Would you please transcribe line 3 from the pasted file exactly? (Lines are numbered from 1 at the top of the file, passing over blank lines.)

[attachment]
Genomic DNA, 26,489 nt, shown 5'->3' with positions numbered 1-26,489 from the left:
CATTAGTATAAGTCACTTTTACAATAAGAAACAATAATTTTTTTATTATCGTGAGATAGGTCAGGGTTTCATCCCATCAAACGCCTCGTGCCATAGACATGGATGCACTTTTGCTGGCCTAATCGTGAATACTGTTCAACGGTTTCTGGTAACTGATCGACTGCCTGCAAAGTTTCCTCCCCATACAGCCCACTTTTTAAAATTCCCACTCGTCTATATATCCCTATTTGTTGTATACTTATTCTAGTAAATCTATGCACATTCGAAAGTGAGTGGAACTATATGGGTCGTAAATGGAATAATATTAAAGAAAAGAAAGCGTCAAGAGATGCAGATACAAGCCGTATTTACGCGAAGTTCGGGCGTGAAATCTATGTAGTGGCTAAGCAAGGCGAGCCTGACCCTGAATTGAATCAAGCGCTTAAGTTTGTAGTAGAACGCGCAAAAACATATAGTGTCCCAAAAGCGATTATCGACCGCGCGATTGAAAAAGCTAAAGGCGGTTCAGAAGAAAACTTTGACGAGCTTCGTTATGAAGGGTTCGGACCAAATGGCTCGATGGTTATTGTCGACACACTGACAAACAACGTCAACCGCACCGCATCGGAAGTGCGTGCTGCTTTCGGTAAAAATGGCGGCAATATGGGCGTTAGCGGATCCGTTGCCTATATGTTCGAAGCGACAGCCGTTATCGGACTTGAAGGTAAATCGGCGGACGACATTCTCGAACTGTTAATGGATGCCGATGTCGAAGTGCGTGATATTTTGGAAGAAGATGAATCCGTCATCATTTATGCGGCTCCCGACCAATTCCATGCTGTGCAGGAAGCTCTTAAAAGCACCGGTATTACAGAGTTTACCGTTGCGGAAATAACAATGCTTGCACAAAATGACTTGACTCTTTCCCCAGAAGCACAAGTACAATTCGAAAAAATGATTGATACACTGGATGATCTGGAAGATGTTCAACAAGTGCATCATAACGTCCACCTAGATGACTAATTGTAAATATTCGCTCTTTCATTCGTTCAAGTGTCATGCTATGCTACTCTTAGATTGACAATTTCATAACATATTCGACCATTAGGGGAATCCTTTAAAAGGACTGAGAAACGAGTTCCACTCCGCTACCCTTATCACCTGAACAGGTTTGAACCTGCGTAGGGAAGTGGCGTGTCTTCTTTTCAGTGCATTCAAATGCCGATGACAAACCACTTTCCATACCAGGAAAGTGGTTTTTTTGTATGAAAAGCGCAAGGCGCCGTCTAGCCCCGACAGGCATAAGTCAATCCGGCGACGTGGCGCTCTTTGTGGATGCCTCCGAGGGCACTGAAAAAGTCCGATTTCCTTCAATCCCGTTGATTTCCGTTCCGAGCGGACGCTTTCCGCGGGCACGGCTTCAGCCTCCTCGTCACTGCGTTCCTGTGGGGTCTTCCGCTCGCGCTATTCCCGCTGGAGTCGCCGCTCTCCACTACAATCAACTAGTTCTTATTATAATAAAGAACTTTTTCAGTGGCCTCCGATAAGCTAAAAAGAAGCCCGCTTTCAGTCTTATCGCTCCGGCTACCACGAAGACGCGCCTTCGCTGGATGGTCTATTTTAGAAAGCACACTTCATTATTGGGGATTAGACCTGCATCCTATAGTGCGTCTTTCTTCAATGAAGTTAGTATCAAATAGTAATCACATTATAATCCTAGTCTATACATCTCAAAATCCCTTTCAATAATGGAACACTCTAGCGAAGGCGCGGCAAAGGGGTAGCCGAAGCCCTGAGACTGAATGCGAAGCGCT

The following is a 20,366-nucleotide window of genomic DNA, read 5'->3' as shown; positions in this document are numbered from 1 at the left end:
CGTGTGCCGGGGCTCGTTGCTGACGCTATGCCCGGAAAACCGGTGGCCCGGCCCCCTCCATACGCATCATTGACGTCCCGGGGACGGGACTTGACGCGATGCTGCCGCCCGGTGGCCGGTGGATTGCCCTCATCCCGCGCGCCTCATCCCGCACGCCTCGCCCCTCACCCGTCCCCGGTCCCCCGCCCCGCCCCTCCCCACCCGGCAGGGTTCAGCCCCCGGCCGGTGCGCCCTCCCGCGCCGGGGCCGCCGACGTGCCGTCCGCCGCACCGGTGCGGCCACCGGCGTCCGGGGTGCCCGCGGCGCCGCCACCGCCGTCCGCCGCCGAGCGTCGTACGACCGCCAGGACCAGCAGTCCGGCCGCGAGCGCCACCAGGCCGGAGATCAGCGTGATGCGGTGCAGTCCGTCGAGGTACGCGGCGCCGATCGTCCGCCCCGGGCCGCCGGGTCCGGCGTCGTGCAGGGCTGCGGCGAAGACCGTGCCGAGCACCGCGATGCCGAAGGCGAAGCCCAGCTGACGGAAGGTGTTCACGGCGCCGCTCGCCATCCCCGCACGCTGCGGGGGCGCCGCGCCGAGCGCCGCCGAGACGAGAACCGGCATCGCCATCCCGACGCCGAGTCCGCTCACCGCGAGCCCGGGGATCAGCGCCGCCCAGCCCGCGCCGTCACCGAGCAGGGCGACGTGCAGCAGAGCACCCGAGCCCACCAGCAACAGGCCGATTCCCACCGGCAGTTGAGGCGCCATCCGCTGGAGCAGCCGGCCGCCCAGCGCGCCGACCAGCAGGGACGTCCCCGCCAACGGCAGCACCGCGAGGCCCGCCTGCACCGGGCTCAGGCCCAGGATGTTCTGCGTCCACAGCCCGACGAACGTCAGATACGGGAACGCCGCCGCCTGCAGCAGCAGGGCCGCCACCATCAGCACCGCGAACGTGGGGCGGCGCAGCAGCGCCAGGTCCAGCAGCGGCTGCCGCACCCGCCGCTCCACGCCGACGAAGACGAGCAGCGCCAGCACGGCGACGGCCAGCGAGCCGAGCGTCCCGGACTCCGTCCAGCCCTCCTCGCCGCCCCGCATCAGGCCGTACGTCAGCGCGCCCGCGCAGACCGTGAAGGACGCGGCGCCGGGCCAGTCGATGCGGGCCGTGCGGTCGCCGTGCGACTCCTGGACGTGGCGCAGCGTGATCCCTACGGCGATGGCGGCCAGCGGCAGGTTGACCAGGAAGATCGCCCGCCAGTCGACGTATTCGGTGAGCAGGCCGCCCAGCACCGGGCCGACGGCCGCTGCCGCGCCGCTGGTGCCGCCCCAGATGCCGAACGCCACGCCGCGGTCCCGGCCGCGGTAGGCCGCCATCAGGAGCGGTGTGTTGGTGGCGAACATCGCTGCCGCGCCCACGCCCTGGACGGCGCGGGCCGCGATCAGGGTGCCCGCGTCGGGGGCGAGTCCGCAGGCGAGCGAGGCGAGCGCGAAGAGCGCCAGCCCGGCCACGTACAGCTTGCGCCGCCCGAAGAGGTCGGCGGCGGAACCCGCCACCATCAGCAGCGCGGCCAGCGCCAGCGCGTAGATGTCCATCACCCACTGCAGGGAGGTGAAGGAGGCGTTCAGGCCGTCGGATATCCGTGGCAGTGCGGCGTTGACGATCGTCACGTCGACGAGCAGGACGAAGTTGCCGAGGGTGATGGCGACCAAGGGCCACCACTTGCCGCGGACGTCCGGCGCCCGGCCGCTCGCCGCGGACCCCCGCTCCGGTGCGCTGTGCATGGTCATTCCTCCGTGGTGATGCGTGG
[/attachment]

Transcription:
The following is a 20,366-nucleotide window of genomic DNA, read 5'->3' as shown; positions in this document are numbered from 1 at the left end: